The Lamprey River in coastal New Hampshire, is a good example of the Partnership Wild & Scenic model. Celebrating 12 years of stewardship since federal designation, the Lamprey River Advisory Committee has helped conserve more than 1800 acres in the 26-mile river corridor, which support wildlife, protect clean, and maintain scenic and rural character. In 2008, the Committee published a river tour brochure about the river's special places.  With its sister organization, the Lamprey River Watershed Association, the Committee embarked on an invasive species project and became a leader in eradicating Japanese knotweed.  "2008 was also a banner year for land conservation with conservation easements placed on 5 parcels totaling 420 acres and almost a mile of riverfront," says Julie Isbill, NPS liaison to the Committee.

The first step in becoming a Partnership Wild & Scenic River is conducting a study, in partnership with the National Park Service, to determine what is special about your river. A bill must be passed authorizing the National Park Service to conduct a study. The process takes 2-3 years and is funded by the federal government (there is no local match required, except time). Initiating a study evolves through grassroots organizing in the river communities, and usually culminates in a written request for a study from local officials to your members of Congress. After the study is completed, the study committee and communities will make a determination about seeking Partnership Wild & Scenic River designation.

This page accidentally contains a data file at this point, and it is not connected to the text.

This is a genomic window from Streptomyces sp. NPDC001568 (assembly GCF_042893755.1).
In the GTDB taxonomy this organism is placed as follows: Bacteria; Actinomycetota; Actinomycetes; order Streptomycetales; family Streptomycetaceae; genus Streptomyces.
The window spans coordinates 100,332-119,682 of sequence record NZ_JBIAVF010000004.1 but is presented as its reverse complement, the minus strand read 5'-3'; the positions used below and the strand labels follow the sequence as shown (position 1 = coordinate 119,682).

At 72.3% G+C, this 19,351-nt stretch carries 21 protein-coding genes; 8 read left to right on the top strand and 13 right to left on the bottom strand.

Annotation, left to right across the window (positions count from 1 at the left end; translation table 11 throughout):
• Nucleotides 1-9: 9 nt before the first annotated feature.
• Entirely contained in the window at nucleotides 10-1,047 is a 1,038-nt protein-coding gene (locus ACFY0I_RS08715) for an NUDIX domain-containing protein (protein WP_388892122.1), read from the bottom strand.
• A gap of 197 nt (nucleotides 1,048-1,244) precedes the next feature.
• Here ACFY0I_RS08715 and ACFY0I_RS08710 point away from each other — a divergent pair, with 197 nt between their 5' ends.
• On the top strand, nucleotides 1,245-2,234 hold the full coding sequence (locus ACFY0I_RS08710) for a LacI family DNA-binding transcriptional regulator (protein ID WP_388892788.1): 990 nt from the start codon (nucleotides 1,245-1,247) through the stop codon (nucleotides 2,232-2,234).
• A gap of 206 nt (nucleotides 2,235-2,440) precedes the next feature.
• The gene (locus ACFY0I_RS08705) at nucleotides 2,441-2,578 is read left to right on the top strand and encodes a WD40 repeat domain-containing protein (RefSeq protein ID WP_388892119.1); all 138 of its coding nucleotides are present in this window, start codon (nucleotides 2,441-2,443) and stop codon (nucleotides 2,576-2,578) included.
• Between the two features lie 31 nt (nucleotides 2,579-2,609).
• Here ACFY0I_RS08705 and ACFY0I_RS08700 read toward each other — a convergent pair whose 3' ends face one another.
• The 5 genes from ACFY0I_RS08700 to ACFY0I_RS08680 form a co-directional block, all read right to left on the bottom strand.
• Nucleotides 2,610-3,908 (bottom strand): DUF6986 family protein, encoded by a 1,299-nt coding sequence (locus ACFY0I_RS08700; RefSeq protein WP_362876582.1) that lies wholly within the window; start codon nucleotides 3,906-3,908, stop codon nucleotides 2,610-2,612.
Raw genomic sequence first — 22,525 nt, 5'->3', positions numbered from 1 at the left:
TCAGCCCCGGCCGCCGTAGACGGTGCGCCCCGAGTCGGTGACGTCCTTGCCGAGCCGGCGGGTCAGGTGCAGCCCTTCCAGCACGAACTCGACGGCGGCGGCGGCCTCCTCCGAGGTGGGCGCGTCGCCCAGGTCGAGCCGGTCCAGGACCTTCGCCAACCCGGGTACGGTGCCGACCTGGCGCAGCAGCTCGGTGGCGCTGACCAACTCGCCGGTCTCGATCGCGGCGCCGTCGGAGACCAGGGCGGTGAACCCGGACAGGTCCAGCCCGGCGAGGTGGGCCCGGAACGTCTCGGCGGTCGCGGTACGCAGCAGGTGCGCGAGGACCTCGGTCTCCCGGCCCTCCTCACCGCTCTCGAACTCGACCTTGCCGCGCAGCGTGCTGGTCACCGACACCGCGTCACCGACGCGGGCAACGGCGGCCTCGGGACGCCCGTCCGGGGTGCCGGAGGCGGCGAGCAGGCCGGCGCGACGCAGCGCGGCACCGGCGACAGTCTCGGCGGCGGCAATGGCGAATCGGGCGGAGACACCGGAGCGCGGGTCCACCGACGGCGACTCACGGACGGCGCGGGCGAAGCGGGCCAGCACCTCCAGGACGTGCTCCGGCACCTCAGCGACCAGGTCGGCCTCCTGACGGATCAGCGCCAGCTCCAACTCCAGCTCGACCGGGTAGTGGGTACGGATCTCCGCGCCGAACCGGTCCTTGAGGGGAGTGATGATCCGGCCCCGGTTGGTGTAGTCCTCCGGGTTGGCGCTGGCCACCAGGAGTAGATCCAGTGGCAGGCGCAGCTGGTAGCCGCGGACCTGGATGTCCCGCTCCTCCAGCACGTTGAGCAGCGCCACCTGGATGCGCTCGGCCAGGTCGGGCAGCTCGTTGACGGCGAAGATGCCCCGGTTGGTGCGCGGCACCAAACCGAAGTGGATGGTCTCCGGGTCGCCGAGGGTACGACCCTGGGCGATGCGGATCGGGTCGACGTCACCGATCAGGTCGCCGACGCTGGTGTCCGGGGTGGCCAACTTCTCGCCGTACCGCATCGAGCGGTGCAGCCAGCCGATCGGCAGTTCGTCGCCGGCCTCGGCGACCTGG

To learn more about the history of Wild & Scenic Rivers, check out the National Parks Conservation Association's recent articleFor river-related funding or grants, search our NPS grants database. For research on the economic benefits of river protection, see our NPS annotated bibliography.
Boy Scouts at New River
Scouts joining a Wild & Scenic Rivers celebration at New River, West Virginia

A Beautiful Day to Celebrate Rivers
It is worth noting that the Wild & Scenic Rivers Act provides authorities for the NPS to help local communities with a range of technical assistance on rivers through the Rivers, Trails, and Conservation Assistance Program (RTCA). Every month, people helped by NPS accomplish important goals for protecting rivers; here is a recent success in Iowa.